If you’re like most companies, you perform multiple projects for each client. You may perform them serially, or several at once. Each one may have different billing rates. They may have different tasks. Different starting and due dates. Watch the video below to see the relationship between projects and clients. This is a good way to manage projects.
A certain PMO office which we talked to defined project management ‘supply and demand’ this way. (The video below describes it in detail. Scroll down.)
1. Demand: Product line managers ask employees to work a certain percentage of their daily schedule on a series of projects.
2. Supply: The actual employees supply their hours to the projects they want to work on.
Hopefully, the demand and the supply end up the same. But sometimes not. Sometimes, employees don’t feel the priorities are correct, or tactics on the ground don’t work out exactly as the managers planned. In any case, there may be a gap between the demand and the actual hours supplied by employees. It is that gap that should be understood.
Are managers asking for too much? Or setting unrealistic priorities that can never be executed by employees? Or misunderstanding the ground-pounders?
Or… are employees just overriding the strategery set forth by upper management? Do they ‘get’ the vision at all? Or are they just unable to execute the plan?
Usually, the supply and demand do match. People try to get along. And strategies like this usually work out just as planned. But if they don’t, perhaps a meeting of the minds is justified. But at least you know when gaps exist. It’s a tool to help align management and staff.
Watch this video below for tips on managing portfolios of projects. A project portfolio contains one or more projects with similar characteristics. For instance, you might put all your consulting projects into one portfolio. Or, you might put marketing or sales together. Or, there may be completely different lines along which your projects naturally fall. Those belong in portfolios.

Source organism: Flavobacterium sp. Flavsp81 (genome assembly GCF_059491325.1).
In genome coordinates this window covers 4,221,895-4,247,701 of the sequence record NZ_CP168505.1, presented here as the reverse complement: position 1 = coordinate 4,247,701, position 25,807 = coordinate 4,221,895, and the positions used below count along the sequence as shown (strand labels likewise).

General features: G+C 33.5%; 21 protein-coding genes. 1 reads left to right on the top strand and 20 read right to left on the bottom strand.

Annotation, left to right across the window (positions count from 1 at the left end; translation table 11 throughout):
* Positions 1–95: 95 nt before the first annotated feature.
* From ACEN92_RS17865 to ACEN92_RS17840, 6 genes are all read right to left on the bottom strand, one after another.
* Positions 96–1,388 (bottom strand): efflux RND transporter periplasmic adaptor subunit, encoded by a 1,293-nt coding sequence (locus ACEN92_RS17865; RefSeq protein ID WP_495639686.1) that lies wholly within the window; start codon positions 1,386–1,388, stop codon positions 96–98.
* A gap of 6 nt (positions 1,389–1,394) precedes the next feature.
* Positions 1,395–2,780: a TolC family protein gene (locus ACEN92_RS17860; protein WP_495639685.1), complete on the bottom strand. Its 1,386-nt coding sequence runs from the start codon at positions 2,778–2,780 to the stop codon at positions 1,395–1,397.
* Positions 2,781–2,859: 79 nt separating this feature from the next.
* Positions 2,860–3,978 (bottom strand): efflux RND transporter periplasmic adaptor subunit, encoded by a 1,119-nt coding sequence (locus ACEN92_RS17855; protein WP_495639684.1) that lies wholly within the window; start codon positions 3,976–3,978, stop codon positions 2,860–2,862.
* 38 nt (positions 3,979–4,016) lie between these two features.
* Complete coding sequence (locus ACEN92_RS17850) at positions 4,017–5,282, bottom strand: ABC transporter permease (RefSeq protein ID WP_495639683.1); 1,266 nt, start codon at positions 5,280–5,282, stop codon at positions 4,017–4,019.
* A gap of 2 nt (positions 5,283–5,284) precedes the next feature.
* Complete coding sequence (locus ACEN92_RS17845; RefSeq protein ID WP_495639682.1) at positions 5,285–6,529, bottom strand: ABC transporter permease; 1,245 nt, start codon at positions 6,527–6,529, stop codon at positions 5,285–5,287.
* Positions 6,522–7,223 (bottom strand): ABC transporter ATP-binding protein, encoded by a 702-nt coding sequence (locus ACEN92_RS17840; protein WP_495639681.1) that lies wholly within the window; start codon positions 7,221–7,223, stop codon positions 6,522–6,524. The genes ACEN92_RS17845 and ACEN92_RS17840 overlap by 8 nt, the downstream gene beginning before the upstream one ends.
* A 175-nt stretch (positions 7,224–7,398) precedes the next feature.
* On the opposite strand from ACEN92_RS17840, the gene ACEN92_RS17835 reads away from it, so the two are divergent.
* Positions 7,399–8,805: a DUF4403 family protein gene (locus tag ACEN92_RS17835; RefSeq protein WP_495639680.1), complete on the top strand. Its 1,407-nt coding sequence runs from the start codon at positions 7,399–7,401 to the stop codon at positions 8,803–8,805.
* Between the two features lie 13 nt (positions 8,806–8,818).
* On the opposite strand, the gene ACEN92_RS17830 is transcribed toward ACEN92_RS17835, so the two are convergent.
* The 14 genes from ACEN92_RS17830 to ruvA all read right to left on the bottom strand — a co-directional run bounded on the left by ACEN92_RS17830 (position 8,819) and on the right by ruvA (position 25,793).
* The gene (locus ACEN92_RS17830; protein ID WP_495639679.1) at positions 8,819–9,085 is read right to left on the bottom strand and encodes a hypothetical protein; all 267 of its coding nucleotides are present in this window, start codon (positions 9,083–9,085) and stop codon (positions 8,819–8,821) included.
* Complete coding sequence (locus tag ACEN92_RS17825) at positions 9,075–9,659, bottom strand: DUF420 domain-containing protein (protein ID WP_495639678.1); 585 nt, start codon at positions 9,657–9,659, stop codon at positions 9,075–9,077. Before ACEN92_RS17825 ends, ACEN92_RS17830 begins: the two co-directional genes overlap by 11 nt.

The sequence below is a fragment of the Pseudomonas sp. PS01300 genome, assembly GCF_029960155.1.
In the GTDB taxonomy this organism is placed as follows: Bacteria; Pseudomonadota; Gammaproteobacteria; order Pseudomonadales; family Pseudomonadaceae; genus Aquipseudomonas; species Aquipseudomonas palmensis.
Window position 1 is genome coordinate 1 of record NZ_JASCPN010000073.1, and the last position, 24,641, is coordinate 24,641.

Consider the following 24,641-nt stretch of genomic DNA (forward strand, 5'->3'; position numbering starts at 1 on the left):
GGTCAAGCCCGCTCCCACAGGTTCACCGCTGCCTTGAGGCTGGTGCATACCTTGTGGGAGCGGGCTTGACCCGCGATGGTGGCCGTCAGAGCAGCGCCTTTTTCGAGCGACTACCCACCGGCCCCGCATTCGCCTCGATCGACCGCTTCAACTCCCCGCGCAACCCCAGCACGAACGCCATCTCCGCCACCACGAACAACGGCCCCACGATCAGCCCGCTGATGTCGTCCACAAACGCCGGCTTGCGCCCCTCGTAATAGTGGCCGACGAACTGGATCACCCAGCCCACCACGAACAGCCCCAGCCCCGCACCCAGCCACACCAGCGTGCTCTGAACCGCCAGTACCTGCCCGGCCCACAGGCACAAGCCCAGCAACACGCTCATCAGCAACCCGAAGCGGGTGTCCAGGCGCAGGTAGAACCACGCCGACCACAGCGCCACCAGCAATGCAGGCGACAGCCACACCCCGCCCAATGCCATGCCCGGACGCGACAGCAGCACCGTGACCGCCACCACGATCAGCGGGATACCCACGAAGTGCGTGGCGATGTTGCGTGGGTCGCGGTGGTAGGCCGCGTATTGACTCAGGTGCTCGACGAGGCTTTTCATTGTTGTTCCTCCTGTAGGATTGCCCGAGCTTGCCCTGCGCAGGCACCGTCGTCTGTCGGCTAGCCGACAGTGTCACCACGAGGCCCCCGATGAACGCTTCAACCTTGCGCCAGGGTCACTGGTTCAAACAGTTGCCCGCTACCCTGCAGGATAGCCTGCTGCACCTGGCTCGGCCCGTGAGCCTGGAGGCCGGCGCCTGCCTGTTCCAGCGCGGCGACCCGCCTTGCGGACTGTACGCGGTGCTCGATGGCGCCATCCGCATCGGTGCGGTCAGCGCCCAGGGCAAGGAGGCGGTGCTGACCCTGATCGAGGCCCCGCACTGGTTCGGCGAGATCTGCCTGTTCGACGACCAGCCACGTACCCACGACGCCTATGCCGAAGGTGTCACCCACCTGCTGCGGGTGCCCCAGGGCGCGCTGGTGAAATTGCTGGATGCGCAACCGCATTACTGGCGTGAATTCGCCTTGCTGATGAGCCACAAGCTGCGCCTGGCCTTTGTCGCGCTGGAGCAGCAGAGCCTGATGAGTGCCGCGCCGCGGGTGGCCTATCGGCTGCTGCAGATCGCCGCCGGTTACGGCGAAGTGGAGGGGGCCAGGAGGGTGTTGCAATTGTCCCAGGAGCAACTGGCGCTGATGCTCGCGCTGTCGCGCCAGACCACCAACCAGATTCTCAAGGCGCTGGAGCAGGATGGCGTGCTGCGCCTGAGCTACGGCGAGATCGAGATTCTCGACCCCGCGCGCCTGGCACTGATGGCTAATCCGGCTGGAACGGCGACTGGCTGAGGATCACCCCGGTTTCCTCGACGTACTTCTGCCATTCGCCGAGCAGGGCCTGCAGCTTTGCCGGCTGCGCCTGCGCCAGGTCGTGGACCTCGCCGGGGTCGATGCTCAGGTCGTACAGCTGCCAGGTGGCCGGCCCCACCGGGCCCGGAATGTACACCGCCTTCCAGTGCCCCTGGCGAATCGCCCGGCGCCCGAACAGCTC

Once you have placed projects into a portfolio, you can do special things with them. Try running reports for all projects in a portfolio, or comparing one portfolio against another. You can see project revenue for a single selected portfolio. Or you could filter the resource allocation chart for a selected portfolio.
Consider how you might group your projects for effective portfolio reporting.
Unique costs and billing rates can be set for every project. Even if you have 500 different projects each can have a different rate.
There are actually five different project costing models in Standard Time®.
Option Year rates
You can choose any of those these for a given project. That means each project task and each time log associated with a project can potentially compute client and salary rates differently. Usually, the same choices are made for all projects, and just the user rates are changed for each one. But, you could change the model for each project.
Memorizing reports make is simpler to run the same report again and again.
Have you ever run the same report over and over, and have to remember what choices you made each time? Consider “memorizing” the report.
Memorizing is just saving the choices you made when running a report. Those choices define the projects, clients, date ranges, and employees that we selected when the report was first run. If you memorize the report, you won’t have to make those choices again. You just click once on the memorized report, and it will open.
Have you ever seen a time tracking app that runs on both Windows and Web? Here’s one.
In other words, there are two platforms that let you access your timesheet and projects. One platform is the familiar Windows client. It’s a native Windows app that runs on Windows 10.
The other is a Web-based time tracking app that runs in a browser. Got Chrome? Or Microsoft Edge? This time tracking app can be accessed with either one. Or one of the many other browsers, like Safari, Firefox, or Opera.
Need to manage projects? Tasks? Subprojects and portfolios? This one does it. Admittedly, most of those project management features are in the Windows Edition only. But you’ll still see project hierarchies and portfolios in the Web app. The combination of both Windows and Web make this a compelling time tracking and project management offering.